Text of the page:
I'm not exactly sure how he routed the vacuum lines, it sounds like he took the line going to the EGR valve off and routed it to the intake? But if the EGR valve itself was leaking, there is still a vacuum leak threw the valve. But I would just don't want to see an intake valve getting burned and then you would have low compression issues potentially happening.

https://www.2carpros.com/articles/how-to-use-an-engine-vacuum-gauge

https://www.2carpros.com/articles/how-emission-control-systems-work
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Friday, July 1st, 2022 AT 9:51 PM
Tiny
CHRIS001
  • MEMBER
I believe he said he just did that to bypass the EGR valve the line the sealed was going straight to the top of the engine the line that is on the EGR valve solenoid was left open.
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Friday, July 1st, 2022 AT 10:41 PM
Tiny
AL514
  • EXPERT
I assume he left the EGR solenoid unplugged then, do you have a high idle at all? You said in your first post it was pulling air, was that something you could hear when on the throttle?
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Saturday, July 2nd, 2022 AT 1:50 PM
Tiny
CHRIS001
  • MEMBER
Well, I got air now. The thing I noticed is even though the EGR valve is bypassed. I still hear a hiss air leak on the left side of the engine sounds like it's on top where there are 2 valve looking deals they are black hearing the hissing assume a manifold leak in the intake but I don't think that's what's hissing I wished I could show you what exactly I was referring to when I said 2 black valve looking deals with a plug in on the end of then and a few small vacuum lines under neath it. I also noticed some performance issues such as a surge in speed at times and slow hill climbing as if its not getting the proper air flow.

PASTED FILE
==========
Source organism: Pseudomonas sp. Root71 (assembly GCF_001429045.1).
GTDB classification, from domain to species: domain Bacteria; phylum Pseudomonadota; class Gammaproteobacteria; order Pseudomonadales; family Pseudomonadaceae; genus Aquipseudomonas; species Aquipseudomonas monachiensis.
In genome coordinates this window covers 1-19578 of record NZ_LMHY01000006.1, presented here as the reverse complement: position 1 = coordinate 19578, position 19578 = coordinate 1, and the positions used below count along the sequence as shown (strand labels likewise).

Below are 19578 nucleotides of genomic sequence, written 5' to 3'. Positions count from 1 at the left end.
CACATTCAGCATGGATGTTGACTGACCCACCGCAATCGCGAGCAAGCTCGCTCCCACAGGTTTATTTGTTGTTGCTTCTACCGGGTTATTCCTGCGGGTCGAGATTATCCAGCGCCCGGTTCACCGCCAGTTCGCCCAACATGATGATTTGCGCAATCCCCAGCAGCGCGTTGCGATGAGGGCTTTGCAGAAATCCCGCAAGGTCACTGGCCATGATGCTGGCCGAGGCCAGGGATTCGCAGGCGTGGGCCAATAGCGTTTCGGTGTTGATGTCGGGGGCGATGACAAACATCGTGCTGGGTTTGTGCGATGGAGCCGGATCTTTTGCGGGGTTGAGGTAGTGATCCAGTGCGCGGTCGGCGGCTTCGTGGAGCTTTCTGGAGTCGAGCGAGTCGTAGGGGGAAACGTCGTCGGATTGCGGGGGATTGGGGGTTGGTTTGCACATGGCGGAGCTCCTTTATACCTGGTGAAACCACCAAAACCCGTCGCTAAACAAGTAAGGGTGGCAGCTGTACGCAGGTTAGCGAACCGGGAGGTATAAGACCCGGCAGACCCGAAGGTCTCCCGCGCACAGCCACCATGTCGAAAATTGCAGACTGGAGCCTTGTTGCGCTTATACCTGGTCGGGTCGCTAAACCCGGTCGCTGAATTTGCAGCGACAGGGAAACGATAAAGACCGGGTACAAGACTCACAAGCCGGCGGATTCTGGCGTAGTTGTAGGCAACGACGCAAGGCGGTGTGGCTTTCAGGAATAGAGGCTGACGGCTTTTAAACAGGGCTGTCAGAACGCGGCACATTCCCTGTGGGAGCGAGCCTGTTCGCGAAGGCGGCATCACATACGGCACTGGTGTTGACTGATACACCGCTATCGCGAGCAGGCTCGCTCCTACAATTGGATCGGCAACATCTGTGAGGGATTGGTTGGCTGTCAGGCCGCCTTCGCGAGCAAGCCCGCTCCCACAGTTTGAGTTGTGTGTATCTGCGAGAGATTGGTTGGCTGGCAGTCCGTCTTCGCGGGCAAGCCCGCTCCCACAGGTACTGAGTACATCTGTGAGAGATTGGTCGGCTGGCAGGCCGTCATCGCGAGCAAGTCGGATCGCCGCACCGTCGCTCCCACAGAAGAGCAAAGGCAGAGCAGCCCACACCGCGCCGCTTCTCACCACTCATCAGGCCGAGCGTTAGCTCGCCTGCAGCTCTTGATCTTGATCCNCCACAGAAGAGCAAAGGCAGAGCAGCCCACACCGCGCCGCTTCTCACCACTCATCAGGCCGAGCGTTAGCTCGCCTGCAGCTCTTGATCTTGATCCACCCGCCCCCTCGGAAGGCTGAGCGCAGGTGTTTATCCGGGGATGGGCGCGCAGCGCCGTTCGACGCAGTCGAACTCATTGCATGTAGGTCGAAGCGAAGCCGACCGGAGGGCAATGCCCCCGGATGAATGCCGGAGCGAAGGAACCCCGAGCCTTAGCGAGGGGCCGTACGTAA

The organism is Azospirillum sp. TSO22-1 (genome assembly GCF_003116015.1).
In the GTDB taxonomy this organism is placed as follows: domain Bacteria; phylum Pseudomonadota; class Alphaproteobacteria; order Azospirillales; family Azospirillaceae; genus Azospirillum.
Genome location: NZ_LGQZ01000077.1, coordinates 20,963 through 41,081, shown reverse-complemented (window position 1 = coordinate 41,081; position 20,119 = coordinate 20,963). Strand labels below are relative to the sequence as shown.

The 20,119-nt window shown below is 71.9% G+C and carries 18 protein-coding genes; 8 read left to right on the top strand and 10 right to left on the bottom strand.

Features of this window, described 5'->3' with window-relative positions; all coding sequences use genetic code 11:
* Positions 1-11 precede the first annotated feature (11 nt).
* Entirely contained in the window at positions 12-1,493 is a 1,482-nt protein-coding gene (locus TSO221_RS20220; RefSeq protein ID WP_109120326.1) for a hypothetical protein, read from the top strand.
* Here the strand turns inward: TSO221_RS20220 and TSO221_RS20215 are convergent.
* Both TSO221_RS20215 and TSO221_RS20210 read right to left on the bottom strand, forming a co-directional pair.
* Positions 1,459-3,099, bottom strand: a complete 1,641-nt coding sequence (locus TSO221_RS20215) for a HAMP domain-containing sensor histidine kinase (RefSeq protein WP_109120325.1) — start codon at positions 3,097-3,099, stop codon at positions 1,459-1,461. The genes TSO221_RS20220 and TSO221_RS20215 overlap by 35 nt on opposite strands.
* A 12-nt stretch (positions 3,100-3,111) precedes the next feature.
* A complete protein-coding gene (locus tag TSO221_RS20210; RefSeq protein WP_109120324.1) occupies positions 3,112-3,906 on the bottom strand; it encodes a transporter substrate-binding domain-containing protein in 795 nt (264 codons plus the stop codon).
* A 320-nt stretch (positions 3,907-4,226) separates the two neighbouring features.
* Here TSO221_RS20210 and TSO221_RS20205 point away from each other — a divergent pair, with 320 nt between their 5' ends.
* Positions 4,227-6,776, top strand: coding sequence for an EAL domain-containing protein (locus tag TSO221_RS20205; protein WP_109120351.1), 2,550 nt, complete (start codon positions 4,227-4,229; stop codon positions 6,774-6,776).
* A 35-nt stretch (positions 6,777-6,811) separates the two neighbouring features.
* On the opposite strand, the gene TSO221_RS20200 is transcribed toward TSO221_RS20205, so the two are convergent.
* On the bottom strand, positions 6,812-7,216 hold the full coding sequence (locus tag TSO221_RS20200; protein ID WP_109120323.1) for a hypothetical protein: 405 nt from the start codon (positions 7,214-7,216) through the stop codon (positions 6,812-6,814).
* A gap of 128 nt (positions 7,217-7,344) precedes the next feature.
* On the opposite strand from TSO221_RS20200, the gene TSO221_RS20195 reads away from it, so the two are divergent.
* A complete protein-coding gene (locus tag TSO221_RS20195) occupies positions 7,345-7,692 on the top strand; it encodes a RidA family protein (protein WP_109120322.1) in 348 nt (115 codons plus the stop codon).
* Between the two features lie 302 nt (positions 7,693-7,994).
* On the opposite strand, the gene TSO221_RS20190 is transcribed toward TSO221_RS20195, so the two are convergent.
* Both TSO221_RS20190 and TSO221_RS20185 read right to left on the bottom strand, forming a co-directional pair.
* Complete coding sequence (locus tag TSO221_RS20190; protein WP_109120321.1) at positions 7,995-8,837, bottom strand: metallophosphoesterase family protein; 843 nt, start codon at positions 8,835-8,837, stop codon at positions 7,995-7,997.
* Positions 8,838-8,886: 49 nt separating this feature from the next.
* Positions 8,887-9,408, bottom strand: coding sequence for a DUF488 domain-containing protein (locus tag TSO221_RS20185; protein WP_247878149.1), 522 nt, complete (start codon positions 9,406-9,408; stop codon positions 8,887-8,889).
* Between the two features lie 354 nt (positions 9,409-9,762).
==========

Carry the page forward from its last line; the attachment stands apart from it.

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Saturday, July 2nd, 2022 AT 7:42 PM
Tiny
AL514
  • EXPERT
You can take a picture and post it right here; I'll try to identify it for you. What the valves or actuators are. The surge your feeling is most likely the engine computer (ECM) trying to compensate for a vacuum leak. Vacuum leaks will be a different pressures depending on how much the throttle plate is open. When the throttle plate is closed, manifold vacuum is at its highest and will be pulling more air in but will change as the throttle plates open and close, as well as how much load is on the engine. Going up a hill you'll have your foot more into the pedal and the engine load will be higher because it's working more to pull the vehicle up the hill, as an example. But take some pictures or even a video and post it here. We can try to figure out what may be leaking,
These trucks use engine vacuum to control some of the HVAC components inside the cab. So you might be hearing a leak in one of those lines. I have a 01 Ford too and there are vacuum lines running all over the place for inside heater doors and such. Sometimes if the truck isn't running you can change a heater setting and you will hear the air escaping from the vacuum canister under the hood. It holds a vacuum for when the truck isn't running.